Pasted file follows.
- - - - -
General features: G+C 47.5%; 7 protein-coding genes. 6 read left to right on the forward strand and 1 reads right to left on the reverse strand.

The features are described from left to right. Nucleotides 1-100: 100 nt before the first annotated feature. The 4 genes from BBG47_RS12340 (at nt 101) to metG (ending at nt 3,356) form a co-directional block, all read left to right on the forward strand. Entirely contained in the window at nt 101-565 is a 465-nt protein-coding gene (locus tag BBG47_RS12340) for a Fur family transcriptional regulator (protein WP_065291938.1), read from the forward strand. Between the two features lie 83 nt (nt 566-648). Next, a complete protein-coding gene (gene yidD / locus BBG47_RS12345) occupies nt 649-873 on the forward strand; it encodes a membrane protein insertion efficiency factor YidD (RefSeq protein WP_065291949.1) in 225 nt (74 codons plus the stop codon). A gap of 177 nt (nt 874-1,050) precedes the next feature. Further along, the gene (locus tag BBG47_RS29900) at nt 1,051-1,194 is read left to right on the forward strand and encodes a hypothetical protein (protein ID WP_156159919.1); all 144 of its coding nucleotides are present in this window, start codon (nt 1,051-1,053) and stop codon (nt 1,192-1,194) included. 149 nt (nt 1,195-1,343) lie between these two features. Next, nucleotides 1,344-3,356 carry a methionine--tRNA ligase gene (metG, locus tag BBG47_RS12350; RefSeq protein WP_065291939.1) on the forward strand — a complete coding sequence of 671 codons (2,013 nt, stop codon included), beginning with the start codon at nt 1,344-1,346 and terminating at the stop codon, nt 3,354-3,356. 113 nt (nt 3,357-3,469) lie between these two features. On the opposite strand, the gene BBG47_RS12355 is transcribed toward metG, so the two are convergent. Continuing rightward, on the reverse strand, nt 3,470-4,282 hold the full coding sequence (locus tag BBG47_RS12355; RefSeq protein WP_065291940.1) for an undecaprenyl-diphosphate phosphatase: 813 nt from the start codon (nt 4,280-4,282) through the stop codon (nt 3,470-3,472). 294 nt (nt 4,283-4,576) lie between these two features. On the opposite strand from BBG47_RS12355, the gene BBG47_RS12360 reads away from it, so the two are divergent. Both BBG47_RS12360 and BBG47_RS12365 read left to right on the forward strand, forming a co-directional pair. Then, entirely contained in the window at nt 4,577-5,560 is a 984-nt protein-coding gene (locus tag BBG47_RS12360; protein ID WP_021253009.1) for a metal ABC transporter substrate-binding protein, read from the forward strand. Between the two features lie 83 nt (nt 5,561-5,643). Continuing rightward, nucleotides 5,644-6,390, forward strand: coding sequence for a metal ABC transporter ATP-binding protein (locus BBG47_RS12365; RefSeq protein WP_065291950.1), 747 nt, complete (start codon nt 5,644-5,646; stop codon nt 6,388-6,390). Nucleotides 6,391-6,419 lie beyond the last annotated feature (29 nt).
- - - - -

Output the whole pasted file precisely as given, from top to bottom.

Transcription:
General features: G+C 47.5%; 7 protein-coding genes. 6 read left to right on the forward strand and 1 reads right to left on the reverse strand.

The features are described from left to right. Nucleotides 1-100: 100 nt before the first annotated feature. The 4 genes from BBG47_RS12340 (at nt 101) to metG (ending at nt 3,356) form a co-directional block, all read left to right on the forward strand. Entirely contained in the window at nt 101-565 is a 465-nt protein-coding gene (locus tag BBG47_RS12340) for a Fur family transcriptional regulator (protein WP_065291938.1), read from the forward strand. Between the two features lie 83 nt (nt 566-648). Next, a complete protein-coding gene (gene yidD / locus BBG47_RS12345) occupies nt 649-873 on the forward strand; it encodes a membrane protein insertion efficiency factor YidD (RefSeq protein WP_065291949.1) in 225 nt (74 codons plus the stop codon). A gap of 177 nt (nt 874-1,050) precedes the next feature. Further along, the gene (locus tag BBG47_RS29900) at nt 1,051-1,194 is read left to right on the forward strand and encodes a hypothetical protein (protein ID WP_156159919.1); all 144 of its coding nucleotides are present in this window, start codon (nt 1,051-1,053) and stop codon (nt 1,192-1,194) included. 149 nt (nt 1,195-1,343) lie between these two features. Next, nucleotides 1,344-3,356 carry a methionine--tRNA ligase gene (metG, locus tag BBG47_RS12350; RefSeq protein WP_065291939.1) on the forward strand — a complete coding sequence of 671 codons (2,013 nt, stop codon included), beginning with the start codon at nt 1,344-1,346 and terminating at the stop codon, nt 3,354-3,356. 113 nt (nt 3,357-3,469) lie between these two features. On the opposite strand, the gene BBG47_RS12355 is transcribed toward metG, so the two are convergent. Continuing rightward, on the reverse strand, nt 3,470-4,282 hold the full coding sequence (locus tag BBG47_RS12355; RefSeq protein WP_065291940.1) for an undecaprenyl-diphosphate phosphatase: 813 nt from the start codon (nt 4,280-4,282) through the stop codon (nt 3,470-3,472). 294 nt (nt 4,283-4,576) lie between these two features. On the opposite strand from BBG47_RS12355, the gene BBG47_RS12360 reads away from it, so the two are divergent. Both BBG47_RS12360 and BBG47_RS12365 read left to right on the forward strand, forming a co-directional pair. Then, entirely contained in the window at nt 4,577-5,560 is a 984-nt protein-coding gene (locus tag BBG47_RS12360; protein ID WP_021253009.1) for a metal ABC transporter substrate-binding protein, read from the forward strand. Between the two features lie 83 nt (nt 5,561-5,643). Continuing rightward, nucleotides 5,644-6,390, forward strand: coding sequence for a metal ABC transporter ATP-binding protein (locus BBG47_RS12365; RefSeq protein WP_065291950.1), 747 nt, complete (start codon nt 5,644-5,646; stop codon nt 6,388-6,390). Nucleotides 6,391-6,419 lie beyond the last annotated feature (29 nt).